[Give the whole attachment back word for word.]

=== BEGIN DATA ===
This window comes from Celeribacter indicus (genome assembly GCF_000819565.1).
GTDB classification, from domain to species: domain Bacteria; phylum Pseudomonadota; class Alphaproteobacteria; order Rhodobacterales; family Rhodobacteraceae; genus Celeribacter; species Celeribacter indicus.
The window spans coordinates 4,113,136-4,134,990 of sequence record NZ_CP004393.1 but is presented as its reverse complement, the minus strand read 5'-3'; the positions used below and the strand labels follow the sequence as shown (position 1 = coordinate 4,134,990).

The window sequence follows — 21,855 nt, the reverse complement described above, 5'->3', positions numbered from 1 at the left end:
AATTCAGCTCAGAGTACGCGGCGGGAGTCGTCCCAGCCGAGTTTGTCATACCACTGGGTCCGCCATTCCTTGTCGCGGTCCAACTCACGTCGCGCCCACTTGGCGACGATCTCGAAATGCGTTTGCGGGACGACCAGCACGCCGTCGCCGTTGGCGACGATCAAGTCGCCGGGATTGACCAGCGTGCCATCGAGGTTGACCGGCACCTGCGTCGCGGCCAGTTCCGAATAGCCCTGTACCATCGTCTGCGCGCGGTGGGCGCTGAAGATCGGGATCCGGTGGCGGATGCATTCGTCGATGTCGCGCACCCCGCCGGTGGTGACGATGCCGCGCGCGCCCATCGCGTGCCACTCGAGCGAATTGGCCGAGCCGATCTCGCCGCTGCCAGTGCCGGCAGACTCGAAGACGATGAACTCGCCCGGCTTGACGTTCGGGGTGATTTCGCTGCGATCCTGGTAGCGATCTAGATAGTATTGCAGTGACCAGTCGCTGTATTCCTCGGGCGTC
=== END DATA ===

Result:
This window comes from Celeribacter indicus (genome assembly GCF_000819565.1).
GTDB classification, from domain to species: domain Bacteria; phylum Pseudomonadota; class Alphaproteobacteria; order Rhodobacterales; family Rhodobacteraceae; genus Celeribacter; species Celeribacter indicus.
The window spans coordinates 4,113,136-4,134,990 of sequence record NZ_CP004393.1 but is presented as its reverse complement, the minus strand read 5'-3'; the positions used below and the strand labels follow the sequence as shown (position 1 = coordinate 4,134,990).

The window sequence follows — 21,855 nt, the reverse complement described above, 5'->3', positions numbered from 1 at the left end:
AATTCAGCTCAGAGTACGCGGCGGGAGTCGTCCCAGCCGAGTTTGTCATACCACTGGGTCCGCCATTCCTTGTCGCGGTCCAACTCACGTCGCGCCCACTTGGCGACGATCTCGAAATGCGTTTGCGGGACGACCAGCACGCCGTCGCCGTTGGCGACGATCAAGTCGCCGGGATTGACCAGCGTGCCATCGAGGTTGACCGGCACCTGCGTCGCGGCCAGTTCCGAATAGCCCTGTACCATCGTCTGCGCGCGGTGGGCGCTGAAGATCGGGATCCGGTGGCGGATGCATTCGTCGATGTCGCGCACCCCGCCGGTGGTGACGATGCCGCGCGCGCCCATCGCGTGCCACTCGAGCGAATTGGCCGAGCCGATCTCGCCGCTGCCAGTGCCGGCAGACTCGAAGACGATGAACTCGCCCGGCTTGACGTTCGGGGTGATTTCGCTGCGATCCTGGTAGCGATCTAGATAGTATTGCAGTGACCAGTCGCTGTATTCCTCGGGCGTC